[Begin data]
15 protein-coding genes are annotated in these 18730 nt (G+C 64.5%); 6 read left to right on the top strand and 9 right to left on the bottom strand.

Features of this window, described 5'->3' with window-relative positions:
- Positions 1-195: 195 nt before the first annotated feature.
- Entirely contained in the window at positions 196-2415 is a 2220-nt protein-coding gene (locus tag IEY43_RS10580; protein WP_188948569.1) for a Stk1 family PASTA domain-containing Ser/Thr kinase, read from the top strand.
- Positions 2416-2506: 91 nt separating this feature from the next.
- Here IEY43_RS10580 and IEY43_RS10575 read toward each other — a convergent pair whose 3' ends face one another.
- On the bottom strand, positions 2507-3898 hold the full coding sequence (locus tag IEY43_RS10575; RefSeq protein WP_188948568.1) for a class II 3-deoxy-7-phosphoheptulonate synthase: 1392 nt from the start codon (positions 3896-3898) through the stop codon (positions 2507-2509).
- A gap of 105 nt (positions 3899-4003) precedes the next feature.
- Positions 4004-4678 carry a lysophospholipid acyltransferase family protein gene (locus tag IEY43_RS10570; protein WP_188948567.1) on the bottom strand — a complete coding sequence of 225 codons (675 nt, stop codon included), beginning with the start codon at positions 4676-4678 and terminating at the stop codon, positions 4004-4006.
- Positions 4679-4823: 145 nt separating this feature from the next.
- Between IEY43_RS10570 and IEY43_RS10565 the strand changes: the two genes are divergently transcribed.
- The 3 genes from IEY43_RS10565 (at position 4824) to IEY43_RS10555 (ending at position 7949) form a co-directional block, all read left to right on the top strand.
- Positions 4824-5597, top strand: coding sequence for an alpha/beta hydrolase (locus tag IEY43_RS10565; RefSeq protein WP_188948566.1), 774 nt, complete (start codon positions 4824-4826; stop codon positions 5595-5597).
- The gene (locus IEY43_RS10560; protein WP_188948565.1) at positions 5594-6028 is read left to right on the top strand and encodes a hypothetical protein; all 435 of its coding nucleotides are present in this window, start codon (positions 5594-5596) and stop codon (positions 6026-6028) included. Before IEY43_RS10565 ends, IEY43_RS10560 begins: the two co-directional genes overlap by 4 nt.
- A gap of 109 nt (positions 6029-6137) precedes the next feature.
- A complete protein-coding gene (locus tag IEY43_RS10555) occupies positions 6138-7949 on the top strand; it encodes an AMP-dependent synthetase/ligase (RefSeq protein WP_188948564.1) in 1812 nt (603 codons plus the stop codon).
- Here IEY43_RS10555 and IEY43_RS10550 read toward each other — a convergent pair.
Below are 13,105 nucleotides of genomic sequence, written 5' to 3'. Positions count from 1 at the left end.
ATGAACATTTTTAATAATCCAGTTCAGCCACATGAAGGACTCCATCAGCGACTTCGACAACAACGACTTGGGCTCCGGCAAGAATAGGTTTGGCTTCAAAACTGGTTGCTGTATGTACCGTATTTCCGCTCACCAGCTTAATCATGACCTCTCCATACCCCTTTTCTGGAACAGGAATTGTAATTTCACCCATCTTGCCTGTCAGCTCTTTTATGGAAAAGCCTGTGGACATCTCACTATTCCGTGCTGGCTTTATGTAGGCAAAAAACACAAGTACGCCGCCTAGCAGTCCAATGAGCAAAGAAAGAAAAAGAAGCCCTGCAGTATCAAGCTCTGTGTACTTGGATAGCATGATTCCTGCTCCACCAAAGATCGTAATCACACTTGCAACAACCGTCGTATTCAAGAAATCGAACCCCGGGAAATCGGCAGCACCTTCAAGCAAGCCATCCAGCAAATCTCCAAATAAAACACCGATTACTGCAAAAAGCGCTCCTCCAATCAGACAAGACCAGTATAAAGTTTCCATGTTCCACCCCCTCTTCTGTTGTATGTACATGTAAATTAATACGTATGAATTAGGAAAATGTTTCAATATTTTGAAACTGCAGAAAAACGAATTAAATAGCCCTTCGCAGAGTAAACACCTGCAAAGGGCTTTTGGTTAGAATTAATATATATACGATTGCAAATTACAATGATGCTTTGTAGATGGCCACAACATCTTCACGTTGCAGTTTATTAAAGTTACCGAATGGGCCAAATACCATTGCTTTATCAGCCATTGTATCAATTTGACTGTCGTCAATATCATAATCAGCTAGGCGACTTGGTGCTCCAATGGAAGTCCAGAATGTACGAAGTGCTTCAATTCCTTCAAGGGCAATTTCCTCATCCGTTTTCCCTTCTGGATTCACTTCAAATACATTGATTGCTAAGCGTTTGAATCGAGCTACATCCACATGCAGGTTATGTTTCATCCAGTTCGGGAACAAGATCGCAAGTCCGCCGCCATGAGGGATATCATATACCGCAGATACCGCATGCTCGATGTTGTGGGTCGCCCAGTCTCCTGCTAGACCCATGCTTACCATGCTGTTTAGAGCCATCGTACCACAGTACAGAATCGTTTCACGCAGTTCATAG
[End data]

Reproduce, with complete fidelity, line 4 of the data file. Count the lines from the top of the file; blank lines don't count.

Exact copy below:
- Entirely contained in the window at positions 196-2415 is a 2220-nt protein-coding gene (locus tag IEY43_RS10580; protein WP_188948569.1) for a Stk1 family PASTA domain-containing Ser/Thr kinase, read from the top strand.